Good People is looking to find more of its people. The family-friendly shop sells what might loosely be called hippie gear – think tie-dyed shirts, incense, essential oils, crystals, Grateful Dead patches, Peace Frog stickers and more. The shop opened in South Knoxville almost two years ago and has attracted a passionate customer base. Owners Kathy Dawn and Rick Whitener (mother and son) have now moved out west to Baron’s Place, the shops adjacent to Rothchild Catering and Conference Center, at 8817 Kingston Pike.
The collection of shops is very much in line with Good People’s demographics. In keeping with its all-ages focus, Good People is not a head shop. In this center, though, one of the oldest head shops in Knoxville, Off the Wall, is right across the way. The two send each other customers. There’s also a homebrew supply place, Ferment Station, and a vape shop, plus munchies at Roger’s Place and International Delicacies.
“We think West Knoxville will be good for us,” Dawn says, adding that one of their South Knoxville customers told them about the location when it came open. The center itself has more visibility and more foot traffic, and she and her son love their new landlords, the Rothchild family.
Dawn spent 20 years in marketing and loves meeting people and telling them what the shop is all about. As Good People settles into its new location, Dawn hopes to ramp up participation in local events and to expand the store’s efforts on behalf of Young-Williams Animal Center, Second Harvest and other good causes. Last year the shop recruited customers to help with an Ijams Nature Center clean-up day. There will be more opportunities to “be Good People” in the coming months.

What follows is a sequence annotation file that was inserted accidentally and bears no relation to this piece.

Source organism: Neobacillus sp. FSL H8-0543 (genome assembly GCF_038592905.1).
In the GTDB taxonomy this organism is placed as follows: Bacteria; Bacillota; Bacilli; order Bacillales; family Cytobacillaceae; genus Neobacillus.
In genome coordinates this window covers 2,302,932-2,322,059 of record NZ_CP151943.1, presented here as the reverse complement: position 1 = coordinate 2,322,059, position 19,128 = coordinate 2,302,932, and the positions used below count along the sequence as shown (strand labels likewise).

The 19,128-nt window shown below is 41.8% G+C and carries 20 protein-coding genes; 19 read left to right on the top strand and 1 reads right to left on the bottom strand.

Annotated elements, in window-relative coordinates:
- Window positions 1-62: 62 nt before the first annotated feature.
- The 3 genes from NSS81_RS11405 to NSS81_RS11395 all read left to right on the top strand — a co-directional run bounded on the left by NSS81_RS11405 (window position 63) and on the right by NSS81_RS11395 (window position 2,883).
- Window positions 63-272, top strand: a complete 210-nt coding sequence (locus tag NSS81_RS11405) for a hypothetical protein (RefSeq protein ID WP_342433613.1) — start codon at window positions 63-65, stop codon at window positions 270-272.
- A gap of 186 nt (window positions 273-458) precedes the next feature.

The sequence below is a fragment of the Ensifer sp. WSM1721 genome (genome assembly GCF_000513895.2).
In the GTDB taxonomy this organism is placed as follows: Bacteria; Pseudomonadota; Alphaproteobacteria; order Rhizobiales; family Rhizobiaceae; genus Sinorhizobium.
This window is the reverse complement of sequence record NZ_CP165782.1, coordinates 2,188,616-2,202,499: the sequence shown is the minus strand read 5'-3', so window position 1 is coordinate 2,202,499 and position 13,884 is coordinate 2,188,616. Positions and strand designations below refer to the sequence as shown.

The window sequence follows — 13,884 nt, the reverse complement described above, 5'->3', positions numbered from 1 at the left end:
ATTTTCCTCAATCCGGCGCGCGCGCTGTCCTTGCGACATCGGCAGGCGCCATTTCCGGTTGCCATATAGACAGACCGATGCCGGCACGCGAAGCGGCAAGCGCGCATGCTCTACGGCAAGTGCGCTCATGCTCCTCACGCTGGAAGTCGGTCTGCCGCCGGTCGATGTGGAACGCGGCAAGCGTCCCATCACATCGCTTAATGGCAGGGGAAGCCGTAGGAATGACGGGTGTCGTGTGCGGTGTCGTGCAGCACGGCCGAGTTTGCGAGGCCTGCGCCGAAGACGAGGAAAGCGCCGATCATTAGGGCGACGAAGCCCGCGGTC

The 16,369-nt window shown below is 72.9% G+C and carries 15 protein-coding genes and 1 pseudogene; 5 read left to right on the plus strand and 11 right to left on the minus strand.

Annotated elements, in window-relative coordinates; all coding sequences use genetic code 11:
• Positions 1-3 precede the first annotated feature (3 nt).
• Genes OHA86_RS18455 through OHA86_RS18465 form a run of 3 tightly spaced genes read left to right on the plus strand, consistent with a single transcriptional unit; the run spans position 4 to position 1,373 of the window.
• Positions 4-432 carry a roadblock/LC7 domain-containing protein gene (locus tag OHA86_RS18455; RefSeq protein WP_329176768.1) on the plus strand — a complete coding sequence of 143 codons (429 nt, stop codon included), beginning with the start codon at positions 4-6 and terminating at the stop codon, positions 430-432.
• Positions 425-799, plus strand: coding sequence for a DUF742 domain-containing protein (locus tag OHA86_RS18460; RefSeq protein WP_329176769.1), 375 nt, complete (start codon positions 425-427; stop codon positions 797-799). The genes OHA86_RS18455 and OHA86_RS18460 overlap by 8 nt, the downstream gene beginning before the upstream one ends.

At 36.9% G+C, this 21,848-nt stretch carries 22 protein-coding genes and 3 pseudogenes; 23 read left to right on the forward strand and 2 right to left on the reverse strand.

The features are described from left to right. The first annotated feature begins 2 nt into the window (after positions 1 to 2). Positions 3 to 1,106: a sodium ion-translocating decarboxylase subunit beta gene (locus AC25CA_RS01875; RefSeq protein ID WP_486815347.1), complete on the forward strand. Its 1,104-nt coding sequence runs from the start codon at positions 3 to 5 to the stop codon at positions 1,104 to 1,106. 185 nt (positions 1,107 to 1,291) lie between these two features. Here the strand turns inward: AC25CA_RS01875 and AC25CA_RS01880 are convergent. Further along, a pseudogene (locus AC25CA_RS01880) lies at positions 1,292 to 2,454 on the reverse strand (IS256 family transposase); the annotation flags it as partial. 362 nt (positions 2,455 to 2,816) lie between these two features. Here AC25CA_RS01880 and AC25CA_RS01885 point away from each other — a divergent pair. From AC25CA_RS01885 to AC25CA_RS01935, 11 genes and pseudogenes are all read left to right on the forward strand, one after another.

Good People participated in the 2018 Pride parade, and although the busy move prevented the shop from doing so this year, “We’ll be back next year, no matter what,” Dawn says.
The inventory of the store varies depending on customer demand, although the in-house-dyed T-shirts are the biggest staple. Dawn and Whitener owned a laundry together in North Knoxville but found it a stressful occupation. When they went to an event where tie-dye was being demonstrated, they caught the germ of a business idea. Customers may also participate in dying their own T-shirts and getting a lesson in the craft.
The store’s true commodity is that of being an oasis of kindness in a world where people increasingly feel free to be mean to each other. The one rule of Good People is “no jerk faces,” and the shop’s clientele have complied.
“We have the best customers,” Dawn says. It seems peace, love and understanding are a serious business, after all.